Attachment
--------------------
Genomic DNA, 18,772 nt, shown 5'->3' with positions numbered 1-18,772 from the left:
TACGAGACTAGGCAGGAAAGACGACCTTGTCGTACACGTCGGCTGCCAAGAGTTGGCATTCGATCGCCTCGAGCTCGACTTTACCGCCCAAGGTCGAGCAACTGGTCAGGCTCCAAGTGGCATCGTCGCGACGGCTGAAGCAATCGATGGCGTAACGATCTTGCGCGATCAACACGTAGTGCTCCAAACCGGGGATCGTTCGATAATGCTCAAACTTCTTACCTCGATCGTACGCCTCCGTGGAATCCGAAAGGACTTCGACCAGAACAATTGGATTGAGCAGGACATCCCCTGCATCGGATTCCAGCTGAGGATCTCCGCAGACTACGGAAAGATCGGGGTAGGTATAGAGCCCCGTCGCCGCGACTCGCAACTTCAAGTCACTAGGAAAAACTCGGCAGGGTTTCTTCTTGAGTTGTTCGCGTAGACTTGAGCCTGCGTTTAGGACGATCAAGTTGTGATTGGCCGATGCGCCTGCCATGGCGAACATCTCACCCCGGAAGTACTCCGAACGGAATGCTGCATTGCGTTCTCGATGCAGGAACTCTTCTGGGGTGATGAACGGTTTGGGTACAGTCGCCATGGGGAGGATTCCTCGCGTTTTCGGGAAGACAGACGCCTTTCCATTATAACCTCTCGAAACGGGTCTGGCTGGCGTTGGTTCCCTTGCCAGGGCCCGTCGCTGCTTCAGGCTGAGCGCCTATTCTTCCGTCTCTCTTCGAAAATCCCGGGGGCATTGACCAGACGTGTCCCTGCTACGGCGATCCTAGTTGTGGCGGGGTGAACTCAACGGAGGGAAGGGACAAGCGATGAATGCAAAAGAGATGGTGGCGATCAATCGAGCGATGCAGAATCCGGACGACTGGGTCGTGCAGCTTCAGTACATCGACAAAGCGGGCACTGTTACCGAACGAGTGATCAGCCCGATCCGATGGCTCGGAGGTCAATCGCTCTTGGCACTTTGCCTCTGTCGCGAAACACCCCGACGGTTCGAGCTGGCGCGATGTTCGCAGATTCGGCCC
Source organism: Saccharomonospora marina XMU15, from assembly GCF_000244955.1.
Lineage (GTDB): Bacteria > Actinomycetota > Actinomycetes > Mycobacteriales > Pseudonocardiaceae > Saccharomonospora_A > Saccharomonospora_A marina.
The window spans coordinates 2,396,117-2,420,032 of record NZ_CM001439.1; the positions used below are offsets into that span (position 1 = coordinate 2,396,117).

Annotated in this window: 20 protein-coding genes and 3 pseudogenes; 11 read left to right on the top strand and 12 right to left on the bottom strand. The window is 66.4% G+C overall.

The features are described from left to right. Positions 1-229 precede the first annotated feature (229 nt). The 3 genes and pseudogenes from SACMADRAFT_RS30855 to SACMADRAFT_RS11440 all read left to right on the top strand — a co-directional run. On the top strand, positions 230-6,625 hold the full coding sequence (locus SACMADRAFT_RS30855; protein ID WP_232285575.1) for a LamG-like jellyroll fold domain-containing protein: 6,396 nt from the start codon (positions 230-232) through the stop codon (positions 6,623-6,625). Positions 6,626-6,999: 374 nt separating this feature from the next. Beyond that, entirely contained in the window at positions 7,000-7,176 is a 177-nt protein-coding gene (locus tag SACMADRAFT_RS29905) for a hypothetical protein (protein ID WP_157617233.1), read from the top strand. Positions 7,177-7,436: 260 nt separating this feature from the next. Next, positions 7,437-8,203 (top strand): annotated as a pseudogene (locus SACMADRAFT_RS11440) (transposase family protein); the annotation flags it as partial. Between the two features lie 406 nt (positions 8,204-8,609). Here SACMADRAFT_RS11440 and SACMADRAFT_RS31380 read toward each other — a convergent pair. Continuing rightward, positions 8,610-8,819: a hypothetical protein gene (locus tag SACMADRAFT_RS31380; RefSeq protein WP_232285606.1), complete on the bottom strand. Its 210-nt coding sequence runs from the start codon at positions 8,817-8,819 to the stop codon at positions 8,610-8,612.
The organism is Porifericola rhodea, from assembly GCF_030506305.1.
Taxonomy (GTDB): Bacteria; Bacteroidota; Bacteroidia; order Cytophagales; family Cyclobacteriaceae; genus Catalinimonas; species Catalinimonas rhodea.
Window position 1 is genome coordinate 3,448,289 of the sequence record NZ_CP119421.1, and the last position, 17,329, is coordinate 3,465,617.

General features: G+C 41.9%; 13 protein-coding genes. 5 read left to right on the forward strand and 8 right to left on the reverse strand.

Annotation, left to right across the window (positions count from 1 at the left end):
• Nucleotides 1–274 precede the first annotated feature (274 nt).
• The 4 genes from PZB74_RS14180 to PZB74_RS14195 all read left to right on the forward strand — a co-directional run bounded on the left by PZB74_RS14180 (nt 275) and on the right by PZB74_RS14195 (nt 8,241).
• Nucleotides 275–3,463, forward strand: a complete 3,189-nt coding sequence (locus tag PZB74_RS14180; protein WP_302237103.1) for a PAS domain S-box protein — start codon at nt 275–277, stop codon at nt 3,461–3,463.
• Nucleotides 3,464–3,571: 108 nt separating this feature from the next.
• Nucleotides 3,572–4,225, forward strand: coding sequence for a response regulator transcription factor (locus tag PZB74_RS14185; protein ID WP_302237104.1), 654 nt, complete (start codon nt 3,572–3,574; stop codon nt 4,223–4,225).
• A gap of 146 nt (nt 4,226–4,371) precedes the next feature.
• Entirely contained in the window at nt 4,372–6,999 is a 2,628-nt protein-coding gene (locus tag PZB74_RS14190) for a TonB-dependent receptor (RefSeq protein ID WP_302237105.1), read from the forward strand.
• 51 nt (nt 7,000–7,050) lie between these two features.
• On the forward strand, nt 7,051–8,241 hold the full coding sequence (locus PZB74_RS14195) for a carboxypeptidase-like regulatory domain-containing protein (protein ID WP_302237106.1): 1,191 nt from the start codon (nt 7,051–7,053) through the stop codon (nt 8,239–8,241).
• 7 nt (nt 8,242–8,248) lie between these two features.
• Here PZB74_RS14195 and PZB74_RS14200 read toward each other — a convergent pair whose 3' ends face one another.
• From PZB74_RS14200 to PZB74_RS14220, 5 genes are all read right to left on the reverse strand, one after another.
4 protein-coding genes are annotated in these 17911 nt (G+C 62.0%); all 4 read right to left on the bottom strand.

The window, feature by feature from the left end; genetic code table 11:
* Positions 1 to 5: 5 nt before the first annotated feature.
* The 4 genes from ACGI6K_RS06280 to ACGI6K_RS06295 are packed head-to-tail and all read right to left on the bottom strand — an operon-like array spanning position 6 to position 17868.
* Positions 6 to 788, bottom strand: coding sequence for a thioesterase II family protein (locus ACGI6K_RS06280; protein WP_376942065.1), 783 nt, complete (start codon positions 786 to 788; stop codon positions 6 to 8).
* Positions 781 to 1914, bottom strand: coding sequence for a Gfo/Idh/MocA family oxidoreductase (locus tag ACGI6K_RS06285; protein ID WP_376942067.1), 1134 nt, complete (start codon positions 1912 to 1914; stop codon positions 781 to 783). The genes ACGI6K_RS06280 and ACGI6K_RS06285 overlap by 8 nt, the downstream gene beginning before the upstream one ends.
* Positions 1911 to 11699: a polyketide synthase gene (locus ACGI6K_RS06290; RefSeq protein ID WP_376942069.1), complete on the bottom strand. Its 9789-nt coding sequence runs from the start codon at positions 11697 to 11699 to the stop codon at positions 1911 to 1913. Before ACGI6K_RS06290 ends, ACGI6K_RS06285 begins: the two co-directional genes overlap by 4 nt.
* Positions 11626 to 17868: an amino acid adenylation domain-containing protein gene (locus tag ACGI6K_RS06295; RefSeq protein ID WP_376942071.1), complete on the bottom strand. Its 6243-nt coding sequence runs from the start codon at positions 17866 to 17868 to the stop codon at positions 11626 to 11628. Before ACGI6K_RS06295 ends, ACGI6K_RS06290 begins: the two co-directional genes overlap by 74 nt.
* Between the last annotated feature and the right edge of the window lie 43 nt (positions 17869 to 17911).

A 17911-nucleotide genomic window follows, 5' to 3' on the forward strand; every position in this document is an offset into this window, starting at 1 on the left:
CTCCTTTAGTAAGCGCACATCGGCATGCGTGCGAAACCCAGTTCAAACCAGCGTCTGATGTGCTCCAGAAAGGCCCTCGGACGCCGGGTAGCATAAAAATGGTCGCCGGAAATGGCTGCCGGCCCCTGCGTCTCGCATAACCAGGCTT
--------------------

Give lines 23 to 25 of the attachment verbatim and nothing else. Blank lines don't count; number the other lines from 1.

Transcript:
• Here PZB74_RS14195 and PZB74_RS14200 read toward each other — a convergent pair whose 3' ends face one another.
• From PZB74_RS14200 to PZB74_RS14220, 5 genes are all read right to left on the reverse strand, one after another.
4 protein-coding genes are annotated in these 17911 nt (G+C 62.0%); all 4 read right to left on the bottom strand.